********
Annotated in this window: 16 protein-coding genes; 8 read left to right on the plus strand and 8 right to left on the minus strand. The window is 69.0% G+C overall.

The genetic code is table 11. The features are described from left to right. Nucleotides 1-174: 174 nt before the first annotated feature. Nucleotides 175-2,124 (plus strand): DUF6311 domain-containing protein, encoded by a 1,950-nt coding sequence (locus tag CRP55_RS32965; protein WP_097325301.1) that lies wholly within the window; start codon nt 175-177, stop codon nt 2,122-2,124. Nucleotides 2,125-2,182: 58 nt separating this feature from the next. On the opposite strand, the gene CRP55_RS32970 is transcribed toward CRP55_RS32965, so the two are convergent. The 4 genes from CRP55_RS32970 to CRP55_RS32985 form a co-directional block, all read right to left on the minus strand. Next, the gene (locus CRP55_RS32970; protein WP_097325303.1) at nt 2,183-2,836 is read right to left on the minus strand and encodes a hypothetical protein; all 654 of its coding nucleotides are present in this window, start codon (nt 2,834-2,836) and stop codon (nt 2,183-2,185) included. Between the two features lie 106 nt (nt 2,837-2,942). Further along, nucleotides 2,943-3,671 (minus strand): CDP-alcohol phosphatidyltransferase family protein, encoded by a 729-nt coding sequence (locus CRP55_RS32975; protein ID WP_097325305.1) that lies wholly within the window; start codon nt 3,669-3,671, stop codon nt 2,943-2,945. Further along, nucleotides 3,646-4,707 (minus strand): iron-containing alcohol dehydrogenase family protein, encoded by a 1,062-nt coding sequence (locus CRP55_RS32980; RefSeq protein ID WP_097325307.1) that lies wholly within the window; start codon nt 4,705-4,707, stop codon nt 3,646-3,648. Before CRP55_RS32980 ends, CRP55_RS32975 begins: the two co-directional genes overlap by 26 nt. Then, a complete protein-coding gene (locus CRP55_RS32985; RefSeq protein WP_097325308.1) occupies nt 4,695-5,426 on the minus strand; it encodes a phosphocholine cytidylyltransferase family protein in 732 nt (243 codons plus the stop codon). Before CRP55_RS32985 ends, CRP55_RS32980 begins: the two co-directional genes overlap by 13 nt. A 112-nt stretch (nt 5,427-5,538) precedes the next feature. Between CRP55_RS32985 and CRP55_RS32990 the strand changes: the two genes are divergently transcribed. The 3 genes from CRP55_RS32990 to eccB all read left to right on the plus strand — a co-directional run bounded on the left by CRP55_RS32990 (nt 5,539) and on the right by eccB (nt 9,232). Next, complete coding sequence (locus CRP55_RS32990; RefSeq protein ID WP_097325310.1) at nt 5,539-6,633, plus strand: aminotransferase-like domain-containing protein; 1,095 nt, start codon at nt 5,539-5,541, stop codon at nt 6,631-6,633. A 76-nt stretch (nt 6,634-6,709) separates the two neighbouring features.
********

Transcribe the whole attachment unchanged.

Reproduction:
Annotated in this window: 16 protein-coding genes; 8 read left to right on the plus strand and 8 right to left on the minus strand. The window is 69.0% G+C overall.

The genetic code is table 11. The features are described from left to right. Nucleotides 1-174: 174 nt before the first annotated feature. Nucleotides 175-2,124 (plus strand): DUF6311 domain-containing protein, encoded by a 1,950-nt coding sequence (locus tag CRP55_RS32965; protein WP_097325301.1) that lies wholly within the window; start codon nt 175-177, stop codon nt 2,122-2,124. Nucleotides 2,125-2,182: 58 nt separating this feature from the next. On the opposite strand, the gene CRP55_RS32970 is transcribed toward CRP55_RS32965, so the two are convergent. The 4 genes from CRP55_RS32970 to CRP55_RS32985 form a co-directional block, all read right to left on the minus strand. Next, the gene (locus CRP55_RS32970; protein WP_097325303.1) at nt 2,183-2,836 is read right to left on the minus strand and encodes a hypothetical protein; all 654 of its coding nucleotides are present in this window, start codon (nt 2,834-2,836) and stop codon (nt 2,183-2,185) included. Between the two features lie 106 nt (nt 2,837-2,942). Further along, nucleotides 2,943-3,671 (minus strand): CDP-alcohol phosphatidyltransferase family protein, encoded by a 729-nt coding sequence (locus CRP55_RS32975; protein ID WP_097325305.1) that lies wholly within the window; start codon nt 3,669-3,671, stop codon nt 2,943-2,945. Further along, nucleotides 3,646-4,707 (minus strand): iron-containing alcohol dehydrogenase family protein, encoded by a 1,062-nt coding sequence (locus CRP55_RS32980; RefSeq protein ID WP_097325307.1) that lies wholly within the window; start codon nt 4,705-4,707, stop codon nt 3,646-3,648. Before CRP55_RS32980 ends, CRP55_RS32975 begins: the two co-directional genes overlap by 26 nt. Then, a complete protein-coding gene (locus CRP55_RS32985; RefSeq protein WP_097325308.1) occupies nt 4,695-5,426 on the minus strand; it encodes a phosphocholine cytidylyltransferase family protein in 732 nt (243 codons plus the stop codon). Before CRP55_RS32985 ends, CRP55_RS32980 begins: the two co-directional genes overlap by 13 nt. A 112-nt stretch (nt 5,427-5,538) precedes the next feature. Between CRP55_RS32985 and CRP55_RS32990 the strand changes: the two genes are divergently transcribed. The 3 genes from CRP55_RS32990 to eccB all read left to right on the plus strand — a co-directional run bounded on the left by CRP55_RS32990 (nt 5,539) and on the right by eccB (nt 9,232). Next, complete coding sequence (locus CRP55_RS32990; RefSeq protein ID WP_097325310.1) at nt 5,539-6,633, plus strand: aminotransferase-like domain-containing protein; 1,095 nt, start codon at nt 5,539-5,541, stop codon at nt 6,631-6,633. A 76-nt stretch (nt 6,634-6,709) separates the two neighbouring features.